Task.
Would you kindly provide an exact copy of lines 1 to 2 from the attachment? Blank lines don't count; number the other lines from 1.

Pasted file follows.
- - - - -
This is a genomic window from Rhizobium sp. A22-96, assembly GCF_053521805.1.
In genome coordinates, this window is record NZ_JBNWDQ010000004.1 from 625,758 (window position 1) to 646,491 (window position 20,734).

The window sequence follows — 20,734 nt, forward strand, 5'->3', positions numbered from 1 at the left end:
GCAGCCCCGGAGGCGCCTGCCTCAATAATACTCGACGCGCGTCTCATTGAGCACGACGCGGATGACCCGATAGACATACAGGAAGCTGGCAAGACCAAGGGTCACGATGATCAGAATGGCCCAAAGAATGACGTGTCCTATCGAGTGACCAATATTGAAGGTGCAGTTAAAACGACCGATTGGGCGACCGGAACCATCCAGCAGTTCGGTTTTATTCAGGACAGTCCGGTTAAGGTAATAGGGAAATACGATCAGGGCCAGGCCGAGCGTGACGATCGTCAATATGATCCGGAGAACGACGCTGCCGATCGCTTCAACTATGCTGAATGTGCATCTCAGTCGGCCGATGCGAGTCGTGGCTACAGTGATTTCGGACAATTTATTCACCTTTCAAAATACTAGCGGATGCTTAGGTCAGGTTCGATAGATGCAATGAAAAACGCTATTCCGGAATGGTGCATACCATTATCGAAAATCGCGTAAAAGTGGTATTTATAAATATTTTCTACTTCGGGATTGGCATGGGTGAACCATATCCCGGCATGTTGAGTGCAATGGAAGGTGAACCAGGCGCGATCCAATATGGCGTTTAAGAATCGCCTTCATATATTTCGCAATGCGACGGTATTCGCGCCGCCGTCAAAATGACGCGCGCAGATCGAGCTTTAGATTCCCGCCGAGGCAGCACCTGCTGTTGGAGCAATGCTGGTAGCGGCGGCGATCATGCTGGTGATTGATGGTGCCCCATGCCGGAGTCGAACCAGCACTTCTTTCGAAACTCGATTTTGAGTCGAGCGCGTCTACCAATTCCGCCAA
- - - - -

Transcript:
This is a genomic window from Rhizobium sp. A22-96, assembly GCF_053521805.1.
In genome coordinates, this window is record NZ_JBNWDQ010000004.1 from 625,758 (window position 1) to 646,491 (window position 20,734).